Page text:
Nuclear weapons in popular culture

A nuclear fireball lights up the night in a United States nuclear test.

Since their public debut in August 1945, nuclear weapons and their potential effects have been a recurring motif in popular culture,[1] to the extent that the decades of the Cold War are often referred to as the "atomic age".

Images of nuclear weapons

The now-familiar peace symbol was originally a specifically anti-nuclear weapons icon.

The atomic bombings of Hiroshima and Nagasaki ushered in the "atomic age", and the bleak pictures of the bombed-out cities released shortly after the end of World War II became symbols of the power and destruction of the new weapons (it is worth noting that the first pictures released were only from distances, and did not contain any human bodies—such pictures would only be released in later years).[2]

The first pictures released of a nuclear explosion—the blast from the Trinity test—focused on the fireball itself; later pictures would focus primarily on the mushroom cloud that followed. After the United States began a regular program of nuclear testing in the late 1940s, continuing through the 1950s (and matched by the Soviet Union), the mushroom cloud has served as a symbol of the weapons themselves.

Pictures of nuclear weapons themselves (the actual casings) were not made public until 1960, and even those were only mock-ups of the "Fat Man" and "Little Boy" weapons dropped on Japan—not the more powerful weapons developed more recently. Diagrams of the general principles of operation of thermonuclear weapons have been available in very general terms since at least 1969 in at least two encyclopedia articles, and open literature research into inertial confinement fusion has been at least richly suggestive of how the "secondary" and "inter" stages of thermonuclear weapons work .

In general, however, the design of nuclear weapons has been the most closely guarded secret until long after the secrets had been independently developed—or stolen—by all the major powers and a number of lesser ones. It is generally possible to trace US knowledge of foreign progress in nuclear weapons technology by reading the US Department of Energy document "Restricted Data Declassification Decisions - 1946 to the Present" (although some nuclear weapons design data have been reclassified since concern about proliferation of nuclear weapons to "nth countries" increased in the late 1970s).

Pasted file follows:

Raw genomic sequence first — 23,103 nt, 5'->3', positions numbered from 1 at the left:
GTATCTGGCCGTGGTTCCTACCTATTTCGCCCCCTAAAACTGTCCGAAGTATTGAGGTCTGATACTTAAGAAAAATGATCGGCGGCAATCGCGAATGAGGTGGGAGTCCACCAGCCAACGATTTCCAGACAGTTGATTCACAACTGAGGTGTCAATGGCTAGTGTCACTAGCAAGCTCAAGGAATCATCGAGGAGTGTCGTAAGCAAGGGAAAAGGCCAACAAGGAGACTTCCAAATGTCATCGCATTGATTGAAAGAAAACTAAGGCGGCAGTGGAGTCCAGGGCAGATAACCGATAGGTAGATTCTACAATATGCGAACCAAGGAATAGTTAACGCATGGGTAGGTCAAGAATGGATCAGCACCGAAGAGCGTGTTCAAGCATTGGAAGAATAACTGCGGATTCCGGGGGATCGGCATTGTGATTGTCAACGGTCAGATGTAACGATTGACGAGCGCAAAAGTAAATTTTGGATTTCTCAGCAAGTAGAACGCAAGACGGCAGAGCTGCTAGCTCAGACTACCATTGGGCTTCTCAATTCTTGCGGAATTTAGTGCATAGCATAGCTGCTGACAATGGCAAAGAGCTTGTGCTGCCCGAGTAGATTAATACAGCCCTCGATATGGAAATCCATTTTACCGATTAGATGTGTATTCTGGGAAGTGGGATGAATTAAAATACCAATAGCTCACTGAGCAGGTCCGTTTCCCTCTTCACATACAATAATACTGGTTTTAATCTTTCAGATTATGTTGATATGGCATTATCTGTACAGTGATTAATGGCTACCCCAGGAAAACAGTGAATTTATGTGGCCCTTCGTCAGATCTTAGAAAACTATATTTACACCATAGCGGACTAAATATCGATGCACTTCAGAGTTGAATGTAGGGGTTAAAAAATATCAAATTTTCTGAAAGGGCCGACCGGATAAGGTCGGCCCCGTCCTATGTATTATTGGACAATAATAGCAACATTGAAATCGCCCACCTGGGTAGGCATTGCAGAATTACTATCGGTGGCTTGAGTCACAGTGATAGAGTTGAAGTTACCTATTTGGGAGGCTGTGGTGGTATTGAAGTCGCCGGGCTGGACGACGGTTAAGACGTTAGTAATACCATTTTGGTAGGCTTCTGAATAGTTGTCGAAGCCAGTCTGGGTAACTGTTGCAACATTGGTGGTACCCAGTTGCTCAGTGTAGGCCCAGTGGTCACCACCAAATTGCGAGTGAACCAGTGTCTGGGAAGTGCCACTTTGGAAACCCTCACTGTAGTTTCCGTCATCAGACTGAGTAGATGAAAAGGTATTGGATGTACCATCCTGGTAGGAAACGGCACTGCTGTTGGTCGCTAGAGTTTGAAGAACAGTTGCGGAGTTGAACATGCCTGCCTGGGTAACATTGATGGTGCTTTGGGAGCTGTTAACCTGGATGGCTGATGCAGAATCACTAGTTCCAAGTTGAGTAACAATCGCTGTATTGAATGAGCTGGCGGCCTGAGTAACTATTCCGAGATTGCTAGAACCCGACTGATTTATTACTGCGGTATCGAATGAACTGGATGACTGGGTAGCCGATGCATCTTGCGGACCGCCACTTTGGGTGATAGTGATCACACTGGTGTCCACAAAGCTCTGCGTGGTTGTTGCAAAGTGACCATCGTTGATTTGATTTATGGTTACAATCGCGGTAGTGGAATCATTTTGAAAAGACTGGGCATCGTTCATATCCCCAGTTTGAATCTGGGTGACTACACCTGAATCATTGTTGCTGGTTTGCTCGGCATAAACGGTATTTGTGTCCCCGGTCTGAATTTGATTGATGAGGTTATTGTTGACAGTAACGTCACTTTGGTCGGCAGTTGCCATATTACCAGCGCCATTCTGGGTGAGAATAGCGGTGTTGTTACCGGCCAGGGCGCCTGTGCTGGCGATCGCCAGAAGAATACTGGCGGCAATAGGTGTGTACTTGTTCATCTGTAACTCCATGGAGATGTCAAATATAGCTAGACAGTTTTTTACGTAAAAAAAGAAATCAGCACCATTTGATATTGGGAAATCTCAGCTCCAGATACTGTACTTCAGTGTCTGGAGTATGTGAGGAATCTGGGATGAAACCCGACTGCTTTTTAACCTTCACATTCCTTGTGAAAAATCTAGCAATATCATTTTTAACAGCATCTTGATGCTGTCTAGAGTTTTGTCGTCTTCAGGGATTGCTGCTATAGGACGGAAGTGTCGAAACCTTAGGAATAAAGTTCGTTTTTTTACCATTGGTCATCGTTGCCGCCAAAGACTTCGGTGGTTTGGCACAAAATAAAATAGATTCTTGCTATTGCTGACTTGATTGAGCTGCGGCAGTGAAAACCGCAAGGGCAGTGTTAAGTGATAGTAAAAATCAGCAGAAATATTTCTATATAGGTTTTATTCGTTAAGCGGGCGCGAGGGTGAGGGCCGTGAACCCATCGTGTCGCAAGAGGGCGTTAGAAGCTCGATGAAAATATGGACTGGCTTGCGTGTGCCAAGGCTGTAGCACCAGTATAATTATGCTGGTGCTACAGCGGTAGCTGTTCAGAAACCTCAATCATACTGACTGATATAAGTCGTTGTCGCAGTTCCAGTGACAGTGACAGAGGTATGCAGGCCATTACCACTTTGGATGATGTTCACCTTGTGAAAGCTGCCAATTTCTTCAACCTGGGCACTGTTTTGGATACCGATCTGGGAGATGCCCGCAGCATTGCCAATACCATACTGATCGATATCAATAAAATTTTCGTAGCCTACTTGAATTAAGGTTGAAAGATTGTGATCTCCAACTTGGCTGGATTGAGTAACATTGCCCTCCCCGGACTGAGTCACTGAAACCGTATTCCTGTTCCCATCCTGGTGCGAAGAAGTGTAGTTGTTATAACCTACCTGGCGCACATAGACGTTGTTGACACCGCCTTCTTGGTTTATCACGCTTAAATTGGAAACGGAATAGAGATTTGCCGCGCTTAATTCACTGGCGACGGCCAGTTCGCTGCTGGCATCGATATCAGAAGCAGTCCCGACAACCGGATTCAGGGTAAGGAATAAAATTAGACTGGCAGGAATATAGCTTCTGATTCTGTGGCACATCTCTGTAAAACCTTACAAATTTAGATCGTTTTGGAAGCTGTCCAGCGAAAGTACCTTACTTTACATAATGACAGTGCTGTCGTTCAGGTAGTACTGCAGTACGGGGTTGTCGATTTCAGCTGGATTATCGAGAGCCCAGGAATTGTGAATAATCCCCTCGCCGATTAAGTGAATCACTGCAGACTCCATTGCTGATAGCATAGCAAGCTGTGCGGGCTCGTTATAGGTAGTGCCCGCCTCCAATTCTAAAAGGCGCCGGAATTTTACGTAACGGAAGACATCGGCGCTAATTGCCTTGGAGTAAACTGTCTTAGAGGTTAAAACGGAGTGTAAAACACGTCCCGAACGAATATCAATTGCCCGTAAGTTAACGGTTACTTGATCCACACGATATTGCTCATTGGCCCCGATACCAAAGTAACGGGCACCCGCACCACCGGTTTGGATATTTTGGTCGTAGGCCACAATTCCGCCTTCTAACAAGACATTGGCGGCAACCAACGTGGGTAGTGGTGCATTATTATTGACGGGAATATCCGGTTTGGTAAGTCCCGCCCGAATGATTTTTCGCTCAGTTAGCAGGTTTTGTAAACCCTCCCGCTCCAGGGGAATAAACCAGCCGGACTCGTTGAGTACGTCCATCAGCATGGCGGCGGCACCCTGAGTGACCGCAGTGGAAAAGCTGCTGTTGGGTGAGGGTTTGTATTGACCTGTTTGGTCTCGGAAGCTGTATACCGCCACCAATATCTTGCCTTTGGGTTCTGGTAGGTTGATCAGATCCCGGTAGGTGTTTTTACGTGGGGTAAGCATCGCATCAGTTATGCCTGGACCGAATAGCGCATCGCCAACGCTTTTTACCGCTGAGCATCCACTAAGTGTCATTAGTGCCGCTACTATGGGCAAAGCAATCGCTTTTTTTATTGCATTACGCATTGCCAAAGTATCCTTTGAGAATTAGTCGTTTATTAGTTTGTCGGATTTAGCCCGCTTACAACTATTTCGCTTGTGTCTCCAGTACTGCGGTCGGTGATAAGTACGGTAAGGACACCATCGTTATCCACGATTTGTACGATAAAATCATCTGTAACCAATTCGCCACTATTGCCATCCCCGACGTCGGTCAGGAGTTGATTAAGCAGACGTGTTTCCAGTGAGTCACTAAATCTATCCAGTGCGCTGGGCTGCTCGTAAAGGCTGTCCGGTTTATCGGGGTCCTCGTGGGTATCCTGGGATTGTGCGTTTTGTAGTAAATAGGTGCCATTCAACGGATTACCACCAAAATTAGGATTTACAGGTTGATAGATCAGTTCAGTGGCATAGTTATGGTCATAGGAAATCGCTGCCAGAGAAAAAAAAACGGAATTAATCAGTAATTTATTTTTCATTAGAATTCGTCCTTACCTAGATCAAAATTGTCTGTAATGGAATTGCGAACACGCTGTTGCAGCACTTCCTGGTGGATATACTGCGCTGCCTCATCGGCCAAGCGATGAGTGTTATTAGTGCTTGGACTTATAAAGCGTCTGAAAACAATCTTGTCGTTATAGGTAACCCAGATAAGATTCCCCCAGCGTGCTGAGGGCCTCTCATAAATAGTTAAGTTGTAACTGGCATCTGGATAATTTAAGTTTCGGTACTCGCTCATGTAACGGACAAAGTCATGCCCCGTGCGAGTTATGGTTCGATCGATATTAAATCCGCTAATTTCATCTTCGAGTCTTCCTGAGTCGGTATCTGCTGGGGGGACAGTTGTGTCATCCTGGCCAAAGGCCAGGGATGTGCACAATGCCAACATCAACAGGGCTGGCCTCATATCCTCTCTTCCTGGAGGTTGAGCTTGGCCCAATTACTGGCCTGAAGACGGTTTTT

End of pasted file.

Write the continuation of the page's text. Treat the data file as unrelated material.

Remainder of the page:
However, two controversial publications breached this silence in ways that made many in the US and allied nuclear weapons community very anxious.

Former nuclear weapons designer Theodore Taylor described how terrorists could, without using any classified information at all, design a working fission nuclear weapon to journalist John McPhee, who published this information in the best-selling book The Curve of Binding Energy in 1974.[3]

In 1979 the US Department of Energy sued to suppress the publication of an article by Howard Morland in The Progressive magazine detailing design information on thermonuclear and fission nuclear weapons he was able to glean in conversations with officials at several DoE contractor plants active in manufacture of nuclear weapons components. Ray Kidder, a nuclear weapon designer testifying for Morland, identified several open literature sources for the information Morland repeated in his article , while aviation historian Chuck Hansen produced a similar document for US Senator Charles Percy . Morland and The Progressive won the case, and Morland published a book on his journalistic research for the article, the trial, and a technical appendix in which he "corrected" what he felt were false assumptions in his original article about the design of thermonuclear weapons in his book, The Secret That Exploded.[4] The concepts in Morland's book are widely acknowledged in other popular-audience descriptions of the inner workings of thermonuclear weapons, even here in Wikipedia.

During the 1950s, many countries developed large civil-defense programs designed to aid the populace in the event of nuclear warfare. These generally included drills for evacuation to fallout shelters, popularized through popular media such as the US film, Duck and Cover. These drills, with their images of eerily empty streets and the activity of hiding from a nuclear bomb under a schoolroom desk, would later become symbols of the seemingly inescapable and common fate created by such weapons. Many Americans—at least among the wealthier classes—built back-yard fallout shelters, which would provide little protection from a direct hit, but would keep out wind-blown fallout, for a few days or weeks (Switzerland, which never acquired nuclear weapons, although it had the technological sophistication to do so long before Pakistan or North Korea, has built nuclear blast shelters that would protect most of its population from a nuclear war.)[5][6]